SAN ANTONIO — Amy Greif is scheduling all of her doctor appointments before her medical insurance runs out. She says she reluctantly resigned her post as the city water clerk on Tuesday, after getting an ultimatum from Mayor Roy Pierce. Now, Greif says, her pension will be cut in half just 11 months before her 30-year benchmark.
Pierce said Greif resigned on her own.
"Legally, all I'm bound to report is that Ms. Greif was an employee here and that she chose to resign for personal reasons," Pierce said. "I did not hold a gun to her head or say anything negative to her."
Pierce hired Greif, 54, in 2003 from the county Property Appraiser's Office. She oversaw maintenance of the city's deep water wells and water tanks while keeping department records and handling customer relations.
Her personnel file shows that Greif had been reminded about deficiencies in her record-keeping several times.
Documentation about Greif's record-keeping goes back to 2006 in her file. She told the Times on Thursday that daily interruptions and other responsibilities compromised her timely filing of reports to city accountant John Hanson.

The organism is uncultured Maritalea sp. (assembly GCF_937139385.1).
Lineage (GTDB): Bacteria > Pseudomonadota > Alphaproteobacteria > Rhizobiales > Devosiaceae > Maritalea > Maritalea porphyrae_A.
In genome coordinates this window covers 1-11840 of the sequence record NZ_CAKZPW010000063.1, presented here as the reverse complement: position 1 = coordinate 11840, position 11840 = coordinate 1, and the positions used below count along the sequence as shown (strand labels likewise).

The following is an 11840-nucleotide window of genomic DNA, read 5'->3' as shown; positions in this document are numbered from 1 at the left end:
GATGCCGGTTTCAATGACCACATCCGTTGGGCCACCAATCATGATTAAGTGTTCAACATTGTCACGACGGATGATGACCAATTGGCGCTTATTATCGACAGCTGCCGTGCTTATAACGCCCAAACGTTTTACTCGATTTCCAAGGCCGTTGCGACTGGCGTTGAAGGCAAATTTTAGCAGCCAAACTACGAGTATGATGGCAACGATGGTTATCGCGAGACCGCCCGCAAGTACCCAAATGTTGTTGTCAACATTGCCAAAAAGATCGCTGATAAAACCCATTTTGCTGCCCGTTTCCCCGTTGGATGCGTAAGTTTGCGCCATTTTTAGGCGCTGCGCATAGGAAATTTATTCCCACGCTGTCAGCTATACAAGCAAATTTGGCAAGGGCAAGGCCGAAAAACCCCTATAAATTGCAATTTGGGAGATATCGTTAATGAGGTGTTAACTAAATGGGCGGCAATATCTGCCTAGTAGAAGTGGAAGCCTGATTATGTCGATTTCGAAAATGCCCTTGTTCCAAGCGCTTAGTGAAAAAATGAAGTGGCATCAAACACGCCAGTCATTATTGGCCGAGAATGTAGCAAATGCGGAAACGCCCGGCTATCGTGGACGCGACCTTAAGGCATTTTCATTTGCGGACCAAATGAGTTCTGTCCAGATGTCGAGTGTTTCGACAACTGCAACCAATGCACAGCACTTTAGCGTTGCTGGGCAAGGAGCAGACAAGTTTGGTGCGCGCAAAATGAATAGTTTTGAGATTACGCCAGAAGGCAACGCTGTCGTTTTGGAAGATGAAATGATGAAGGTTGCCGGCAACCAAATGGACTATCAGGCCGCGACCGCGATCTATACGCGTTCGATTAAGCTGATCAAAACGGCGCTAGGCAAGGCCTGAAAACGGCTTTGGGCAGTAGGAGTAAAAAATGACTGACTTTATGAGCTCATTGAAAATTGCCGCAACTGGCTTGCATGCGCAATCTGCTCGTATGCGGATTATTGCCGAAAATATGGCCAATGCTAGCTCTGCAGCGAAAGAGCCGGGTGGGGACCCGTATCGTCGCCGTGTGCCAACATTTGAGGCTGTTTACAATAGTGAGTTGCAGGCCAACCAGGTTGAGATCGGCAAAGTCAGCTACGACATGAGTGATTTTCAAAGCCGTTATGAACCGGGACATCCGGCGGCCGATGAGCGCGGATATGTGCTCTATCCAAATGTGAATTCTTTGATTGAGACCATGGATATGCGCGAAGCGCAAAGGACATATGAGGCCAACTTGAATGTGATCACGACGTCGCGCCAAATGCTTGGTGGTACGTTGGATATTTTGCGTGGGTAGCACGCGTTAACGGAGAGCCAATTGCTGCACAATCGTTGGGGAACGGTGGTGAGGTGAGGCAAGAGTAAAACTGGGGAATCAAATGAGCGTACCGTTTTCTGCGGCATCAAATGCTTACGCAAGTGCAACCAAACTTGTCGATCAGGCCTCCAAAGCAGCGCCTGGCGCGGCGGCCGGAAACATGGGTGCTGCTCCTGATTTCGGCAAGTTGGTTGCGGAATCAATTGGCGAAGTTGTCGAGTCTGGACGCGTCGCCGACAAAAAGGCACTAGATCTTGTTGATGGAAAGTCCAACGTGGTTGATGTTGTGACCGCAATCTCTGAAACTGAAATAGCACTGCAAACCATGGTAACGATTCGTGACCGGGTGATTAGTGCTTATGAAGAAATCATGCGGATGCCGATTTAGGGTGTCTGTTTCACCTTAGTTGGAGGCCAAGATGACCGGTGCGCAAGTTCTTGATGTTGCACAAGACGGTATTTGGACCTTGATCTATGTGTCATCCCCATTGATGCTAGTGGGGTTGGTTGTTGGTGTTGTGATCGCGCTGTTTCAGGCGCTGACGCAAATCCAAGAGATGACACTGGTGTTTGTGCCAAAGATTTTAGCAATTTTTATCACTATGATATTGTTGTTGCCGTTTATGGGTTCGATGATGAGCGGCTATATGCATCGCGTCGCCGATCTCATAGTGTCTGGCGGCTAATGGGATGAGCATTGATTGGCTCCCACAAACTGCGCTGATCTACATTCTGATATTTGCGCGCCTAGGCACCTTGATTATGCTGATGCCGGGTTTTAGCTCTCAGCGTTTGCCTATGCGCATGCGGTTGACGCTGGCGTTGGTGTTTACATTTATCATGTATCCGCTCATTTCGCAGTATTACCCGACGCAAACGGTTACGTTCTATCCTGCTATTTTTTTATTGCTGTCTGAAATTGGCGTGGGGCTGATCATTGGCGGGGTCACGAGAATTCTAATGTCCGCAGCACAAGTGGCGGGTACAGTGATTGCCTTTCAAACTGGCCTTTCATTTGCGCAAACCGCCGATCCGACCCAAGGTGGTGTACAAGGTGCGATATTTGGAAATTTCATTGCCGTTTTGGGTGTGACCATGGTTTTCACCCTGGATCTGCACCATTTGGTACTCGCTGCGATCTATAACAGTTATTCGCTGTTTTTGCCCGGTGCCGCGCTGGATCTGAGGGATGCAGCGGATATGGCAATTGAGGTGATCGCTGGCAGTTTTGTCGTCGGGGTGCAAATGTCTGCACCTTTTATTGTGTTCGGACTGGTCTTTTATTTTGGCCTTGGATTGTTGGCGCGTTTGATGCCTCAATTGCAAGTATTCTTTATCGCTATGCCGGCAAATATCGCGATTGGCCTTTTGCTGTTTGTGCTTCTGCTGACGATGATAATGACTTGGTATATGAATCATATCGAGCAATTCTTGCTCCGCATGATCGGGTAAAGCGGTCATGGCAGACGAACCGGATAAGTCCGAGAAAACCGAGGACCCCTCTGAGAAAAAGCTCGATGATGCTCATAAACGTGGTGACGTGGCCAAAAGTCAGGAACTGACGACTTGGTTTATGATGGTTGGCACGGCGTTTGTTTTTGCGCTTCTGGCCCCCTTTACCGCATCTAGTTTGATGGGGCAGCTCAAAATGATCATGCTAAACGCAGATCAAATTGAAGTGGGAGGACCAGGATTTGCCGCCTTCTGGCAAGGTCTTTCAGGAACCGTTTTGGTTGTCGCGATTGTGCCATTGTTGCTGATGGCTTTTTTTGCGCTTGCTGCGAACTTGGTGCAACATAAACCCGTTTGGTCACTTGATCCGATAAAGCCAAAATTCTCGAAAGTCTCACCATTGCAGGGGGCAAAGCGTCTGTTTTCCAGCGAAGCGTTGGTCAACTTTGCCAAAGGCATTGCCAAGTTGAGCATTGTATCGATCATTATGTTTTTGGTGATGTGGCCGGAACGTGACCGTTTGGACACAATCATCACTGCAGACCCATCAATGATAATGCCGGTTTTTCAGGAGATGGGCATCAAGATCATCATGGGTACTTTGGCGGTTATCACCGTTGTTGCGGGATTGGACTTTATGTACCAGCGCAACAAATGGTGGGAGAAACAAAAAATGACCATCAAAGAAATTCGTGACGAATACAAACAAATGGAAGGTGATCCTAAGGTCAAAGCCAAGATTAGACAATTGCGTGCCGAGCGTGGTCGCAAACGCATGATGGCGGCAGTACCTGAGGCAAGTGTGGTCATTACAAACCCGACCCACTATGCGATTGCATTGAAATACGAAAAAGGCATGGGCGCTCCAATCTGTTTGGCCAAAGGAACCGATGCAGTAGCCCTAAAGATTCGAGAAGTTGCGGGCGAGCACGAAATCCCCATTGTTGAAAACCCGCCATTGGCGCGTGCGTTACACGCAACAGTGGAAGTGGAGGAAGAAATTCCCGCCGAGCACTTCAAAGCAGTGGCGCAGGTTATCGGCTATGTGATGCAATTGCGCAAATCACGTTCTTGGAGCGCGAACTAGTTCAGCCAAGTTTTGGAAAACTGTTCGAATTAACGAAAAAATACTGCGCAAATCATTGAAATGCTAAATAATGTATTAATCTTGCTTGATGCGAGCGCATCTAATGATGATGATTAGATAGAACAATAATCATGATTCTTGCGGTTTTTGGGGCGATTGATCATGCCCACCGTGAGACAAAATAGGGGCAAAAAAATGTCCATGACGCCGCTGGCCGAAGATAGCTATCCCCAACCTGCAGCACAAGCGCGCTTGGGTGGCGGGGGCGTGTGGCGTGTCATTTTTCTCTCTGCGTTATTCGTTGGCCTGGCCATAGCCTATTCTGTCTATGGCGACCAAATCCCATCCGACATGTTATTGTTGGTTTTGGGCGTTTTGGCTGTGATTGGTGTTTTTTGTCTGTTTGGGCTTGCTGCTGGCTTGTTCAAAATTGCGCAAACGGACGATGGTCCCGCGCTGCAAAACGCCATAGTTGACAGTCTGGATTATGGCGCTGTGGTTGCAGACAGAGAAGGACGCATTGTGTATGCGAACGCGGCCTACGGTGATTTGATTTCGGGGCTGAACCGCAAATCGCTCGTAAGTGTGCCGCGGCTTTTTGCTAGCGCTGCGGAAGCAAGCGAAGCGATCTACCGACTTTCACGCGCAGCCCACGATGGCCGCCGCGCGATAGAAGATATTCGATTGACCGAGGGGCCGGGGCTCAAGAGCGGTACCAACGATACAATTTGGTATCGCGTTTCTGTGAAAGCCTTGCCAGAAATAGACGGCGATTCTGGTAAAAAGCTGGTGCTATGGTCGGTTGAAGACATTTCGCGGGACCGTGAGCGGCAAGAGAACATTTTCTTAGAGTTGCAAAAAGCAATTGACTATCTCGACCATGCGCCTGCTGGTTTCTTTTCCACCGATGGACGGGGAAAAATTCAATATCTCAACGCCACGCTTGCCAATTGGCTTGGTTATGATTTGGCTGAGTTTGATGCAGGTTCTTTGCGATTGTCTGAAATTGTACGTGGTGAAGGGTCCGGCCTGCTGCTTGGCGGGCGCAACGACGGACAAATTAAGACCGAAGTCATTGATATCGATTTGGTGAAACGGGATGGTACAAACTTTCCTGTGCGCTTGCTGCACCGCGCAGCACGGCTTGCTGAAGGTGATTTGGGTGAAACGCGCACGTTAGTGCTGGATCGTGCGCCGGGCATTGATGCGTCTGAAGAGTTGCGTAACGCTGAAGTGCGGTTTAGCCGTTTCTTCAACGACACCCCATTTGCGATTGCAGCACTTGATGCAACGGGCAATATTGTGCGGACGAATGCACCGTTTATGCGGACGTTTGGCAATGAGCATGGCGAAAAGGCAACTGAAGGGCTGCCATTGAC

"I'm on call nights and weekends," Greif said. "I've been waist deep in holes, helping to repair leaks and fighting the elements during the 2004 hurricane and subsequent storms. I truly enjoyed assisting our residents and I want to thank those who called to wish me well and to remind me of kind gestures I've extended toward them."
Former Mayor Anthony Lister, who praised Greif for her creative innovations, says election day was a precarious time for Pierce, who ended up being re-elected.
"I wonder what would have happened had this resignation happened before the balloting," Lister said. "Amy has a huge family of voters who may have swung the outcome."